Volitional locomotion requires automatic control of movement while the cerebral cortex provides commands that are transmitted by neural projections toward the brainstem and the spinal cord. This control involves predictive motor operations that link activity from the cerebral cortex, cerebellum, basal ganglia and brainstem in order to modify actions at the spinal cord level [8]. In general, this set of structures can be considered to form a motor network that allow voluntary movement.

Different parts of the cerebral cortex participate in the performance of self-initiated movement, like the supplementary motor (SMA), the primary motor (M1) and premotor (PM) areas. It is known that M1 is activated during motor execution. Excitatory effects of M1 have been studied with anodal stimulation [6], finding that activation of this region is related to higher motor evoked potentials (MEPs) and an increment of force movement on its associated body part area [910]. Moreover, M1 seems to be critical in the early phase of consolidation of motor skills during procedural motor learning [11], i.e., the implicit skill acquisition through the repeated practice of a task [12].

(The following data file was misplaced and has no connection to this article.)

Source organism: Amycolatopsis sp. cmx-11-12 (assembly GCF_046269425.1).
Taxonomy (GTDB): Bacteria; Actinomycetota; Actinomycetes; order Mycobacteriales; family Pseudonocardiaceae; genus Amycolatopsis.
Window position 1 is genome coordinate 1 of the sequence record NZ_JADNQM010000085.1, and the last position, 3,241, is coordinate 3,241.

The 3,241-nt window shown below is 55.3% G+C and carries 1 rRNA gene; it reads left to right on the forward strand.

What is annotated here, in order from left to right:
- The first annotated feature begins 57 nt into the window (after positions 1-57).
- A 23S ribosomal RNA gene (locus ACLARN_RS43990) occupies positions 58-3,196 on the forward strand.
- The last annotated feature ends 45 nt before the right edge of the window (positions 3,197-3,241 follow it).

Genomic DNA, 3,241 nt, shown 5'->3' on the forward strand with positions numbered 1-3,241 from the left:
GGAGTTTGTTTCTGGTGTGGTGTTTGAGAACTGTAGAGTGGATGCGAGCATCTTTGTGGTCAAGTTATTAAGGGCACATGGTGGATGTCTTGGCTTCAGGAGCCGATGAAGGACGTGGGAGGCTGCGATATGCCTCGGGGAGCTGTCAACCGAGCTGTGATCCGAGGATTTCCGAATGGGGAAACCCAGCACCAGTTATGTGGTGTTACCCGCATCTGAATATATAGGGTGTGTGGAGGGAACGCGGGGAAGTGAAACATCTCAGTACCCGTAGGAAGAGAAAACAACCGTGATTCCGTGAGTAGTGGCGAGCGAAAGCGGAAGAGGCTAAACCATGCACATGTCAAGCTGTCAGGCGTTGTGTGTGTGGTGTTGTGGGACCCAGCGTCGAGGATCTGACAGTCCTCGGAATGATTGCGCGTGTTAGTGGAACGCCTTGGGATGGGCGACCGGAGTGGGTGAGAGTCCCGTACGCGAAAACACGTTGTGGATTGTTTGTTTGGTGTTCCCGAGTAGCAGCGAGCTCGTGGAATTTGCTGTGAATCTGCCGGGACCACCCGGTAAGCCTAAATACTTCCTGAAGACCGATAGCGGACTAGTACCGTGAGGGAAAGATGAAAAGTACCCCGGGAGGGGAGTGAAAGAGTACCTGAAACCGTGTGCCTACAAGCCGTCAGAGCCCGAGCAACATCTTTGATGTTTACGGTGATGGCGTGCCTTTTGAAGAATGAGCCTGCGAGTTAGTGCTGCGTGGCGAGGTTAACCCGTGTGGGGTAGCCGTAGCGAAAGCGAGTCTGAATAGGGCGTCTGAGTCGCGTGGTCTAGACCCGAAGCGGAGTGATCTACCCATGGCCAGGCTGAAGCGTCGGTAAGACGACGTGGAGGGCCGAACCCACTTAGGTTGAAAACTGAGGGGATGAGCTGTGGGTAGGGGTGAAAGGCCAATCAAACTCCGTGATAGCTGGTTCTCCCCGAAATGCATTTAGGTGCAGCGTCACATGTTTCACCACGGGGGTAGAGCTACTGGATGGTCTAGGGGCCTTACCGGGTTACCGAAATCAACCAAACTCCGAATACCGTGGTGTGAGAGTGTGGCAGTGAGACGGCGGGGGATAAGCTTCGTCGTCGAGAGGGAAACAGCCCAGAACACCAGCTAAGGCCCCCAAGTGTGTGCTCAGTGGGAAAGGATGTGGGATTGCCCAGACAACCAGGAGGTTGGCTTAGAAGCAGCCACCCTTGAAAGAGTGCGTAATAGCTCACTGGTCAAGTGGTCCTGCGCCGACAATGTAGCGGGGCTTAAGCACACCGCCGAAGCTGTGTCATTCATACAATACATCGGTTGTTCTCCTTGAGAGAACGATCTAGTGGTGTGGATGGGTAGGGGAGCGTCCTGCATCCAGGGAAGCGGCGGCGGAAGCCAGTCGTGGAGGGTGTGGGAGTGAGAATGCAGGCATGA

In addition, the SMA and PM influence M1 in order to program opportune precise motor commands when movement pattern is modified intentionally, based on information from temporoparietal cortices regarding to the body’s state [8]. The SMA contributes in the generation of anticipatory postural adjustments [13]. Consequently, its facilitatory stimulation seems to increase anticipatory postural adjustments amplitudes, to reduce the time required to perform movements during the learning task of sequential movements, and to produce early initiation of motor responses [141516]. These studies suggest the possibility of using SMA excitation during treatments for motor disorders, since hemiparesis after stroke involves the impairment of anticipatory motor control at the affected limb [17]. In addition, some studies propose the participation of the SMA in motor memory and both implicit and explicit motor learning [18192021], i.e, when new information is acquired without intending to do so and when acquisition of skill is conscious [22], respectively. Complimentary to the role of SMA, the PM is crucial for sensory-guided movement initiation and the consolidation of motor sequence learning during sleep [823], while its facilitation with anodal tDCS seems to enhance the excitability from the ipsilateral M1 [24], which may be useful for treatment of PM disorders.